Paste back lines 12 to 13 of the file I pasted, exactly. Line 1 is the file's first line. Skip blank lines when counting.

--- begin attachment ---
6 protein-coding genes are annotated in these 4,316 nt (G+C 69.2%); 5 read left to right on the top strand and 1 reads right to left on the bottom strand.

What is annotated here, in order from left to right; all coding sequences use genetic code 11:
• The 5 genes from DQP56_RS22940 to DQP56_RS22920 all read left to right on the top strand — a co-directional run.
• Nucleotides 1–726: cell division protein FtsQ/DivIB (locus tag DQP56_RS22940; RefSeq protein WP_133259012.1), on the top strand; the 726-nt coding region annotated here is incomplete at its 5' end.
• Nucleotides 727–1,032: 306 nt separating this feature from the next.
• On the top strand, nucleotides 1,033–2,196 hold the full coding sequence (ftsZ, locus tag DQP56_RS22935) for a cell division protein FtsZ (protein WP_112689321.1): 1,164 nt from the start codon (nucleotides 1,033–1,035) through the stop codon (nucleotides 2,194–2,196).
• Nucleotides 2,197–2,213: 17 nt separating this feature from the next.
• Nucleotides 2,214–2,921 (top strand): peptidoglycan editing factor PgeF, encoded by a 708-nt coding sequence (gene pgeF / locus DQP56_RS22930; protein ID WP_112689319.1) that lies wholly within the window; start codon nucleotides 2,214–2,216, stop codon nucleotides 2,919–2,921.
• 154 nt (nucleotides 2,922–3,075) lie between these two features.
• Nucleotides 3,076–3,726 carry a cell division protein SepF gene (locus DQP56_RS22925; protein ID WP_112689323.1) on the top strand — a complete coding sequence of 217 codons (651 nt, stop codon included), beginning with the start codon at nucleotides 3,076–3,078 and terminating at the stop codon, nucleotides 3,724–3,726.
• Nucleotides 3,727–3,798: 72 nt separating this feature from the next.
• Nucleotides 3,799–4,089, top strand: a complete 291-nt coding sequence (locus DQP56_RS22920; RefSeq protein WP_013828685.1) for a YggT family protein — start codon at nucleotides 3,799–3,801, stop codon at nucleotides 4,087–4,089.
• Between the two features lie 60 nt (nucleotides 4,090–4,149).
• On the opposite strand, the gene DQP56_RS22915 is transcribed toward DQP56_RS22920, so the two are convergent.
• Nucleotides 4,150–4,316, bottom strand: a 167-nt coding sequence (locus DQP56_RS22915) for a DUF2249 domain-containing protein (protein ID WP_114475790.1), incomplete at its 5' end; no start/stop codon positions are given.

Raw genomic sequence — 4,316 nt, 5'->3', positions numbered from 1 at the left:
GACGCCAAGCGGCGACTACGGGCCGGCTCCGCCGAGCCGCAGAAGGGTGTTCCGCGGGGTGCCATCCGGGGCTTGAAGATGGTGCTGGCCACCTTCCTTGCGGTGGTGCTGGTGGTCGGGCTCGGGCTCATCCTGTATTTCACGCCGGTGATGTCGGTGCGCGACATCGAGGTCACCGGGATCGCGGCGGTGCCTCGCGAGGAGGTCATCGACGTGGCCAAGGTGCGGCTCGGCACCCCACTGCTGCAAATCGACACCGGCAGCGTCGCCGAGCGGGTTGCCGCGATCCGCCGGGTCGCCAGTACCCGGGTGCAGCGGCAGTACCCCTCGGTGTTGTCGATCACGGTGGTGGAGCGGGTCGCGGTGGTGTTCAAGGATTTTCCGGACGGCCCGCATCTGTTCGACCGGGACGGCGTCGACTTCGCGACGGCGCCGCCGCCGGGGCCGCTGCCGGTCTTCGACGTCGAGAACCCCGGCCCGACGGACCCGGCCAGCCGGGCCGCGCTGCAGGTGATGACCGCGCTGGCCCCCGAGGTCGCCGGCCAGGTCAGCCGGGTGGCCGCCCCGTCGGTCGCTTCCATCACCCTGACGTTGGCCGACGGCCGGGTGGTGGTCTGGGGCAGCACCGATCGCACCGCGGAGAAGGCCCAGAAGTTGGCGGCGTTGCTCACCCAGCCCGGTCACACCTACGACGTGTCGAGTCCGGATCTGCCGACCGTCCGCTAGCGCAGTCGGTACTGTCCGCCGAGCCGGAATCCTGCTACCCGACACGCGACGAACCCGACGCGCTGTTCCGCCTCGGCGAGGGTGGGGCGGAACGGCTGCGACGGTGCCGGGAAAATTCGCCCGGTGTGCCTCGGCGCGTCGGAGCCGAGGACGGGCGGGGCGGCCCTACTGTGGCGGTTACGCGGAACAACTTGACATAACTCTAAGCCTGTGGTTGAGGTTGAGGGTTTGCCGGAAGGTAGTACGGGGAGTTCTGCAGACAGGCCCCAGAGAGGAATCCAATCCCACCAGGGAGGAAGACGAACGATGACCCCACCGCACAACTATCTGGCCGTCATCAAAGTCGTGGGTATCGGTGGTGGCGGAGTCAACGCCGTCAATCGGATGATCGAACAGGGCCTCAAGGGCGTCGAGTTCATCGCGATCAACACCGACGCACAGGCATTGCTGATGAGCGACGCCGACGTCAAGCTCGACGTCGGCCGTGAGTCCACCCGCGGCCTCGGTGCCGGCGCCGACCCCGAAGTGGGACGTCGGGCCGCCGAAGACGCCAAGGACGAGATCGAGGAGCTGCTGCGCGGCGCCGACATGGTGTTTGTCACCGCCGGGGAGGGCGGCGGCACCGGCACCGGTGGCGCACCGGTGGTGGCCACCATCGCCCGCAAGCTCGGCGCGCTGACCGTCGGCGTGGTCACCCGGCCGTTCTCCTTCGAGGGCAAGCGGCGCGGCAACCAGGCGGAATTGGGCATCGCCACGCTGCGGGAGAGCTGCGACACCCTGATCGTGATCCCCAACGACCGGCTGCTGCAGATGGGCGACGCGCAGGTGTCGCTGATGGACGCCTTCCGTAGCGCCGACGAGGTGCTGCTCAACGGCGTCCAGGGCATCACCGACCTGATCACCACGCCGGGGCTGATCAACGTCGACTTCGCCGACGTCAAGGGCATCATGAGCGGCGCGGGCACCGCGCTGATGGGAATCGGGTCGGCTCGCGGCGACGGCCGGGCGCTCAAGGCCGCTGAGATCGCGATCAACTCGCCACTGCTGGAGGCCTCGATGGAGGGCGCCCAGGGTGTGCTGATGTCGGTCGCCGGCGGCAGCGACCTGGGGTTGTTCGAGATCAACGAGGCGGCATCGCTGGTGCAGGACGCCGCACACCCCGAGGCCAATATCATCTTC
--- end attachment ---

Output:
• Nucleotides 3,799–4,089, top strand: a complete 291-nt coding sequence (locus DQP56_RS22920; RefSeq protein WP_013828685.1) for a YggT family protein — start codon at nucleotides 3,799–3,801, stop codon at nucleotides 4,087–4,089.
• Between the two features lie 60 nt (nucleotides 4,090–4,149).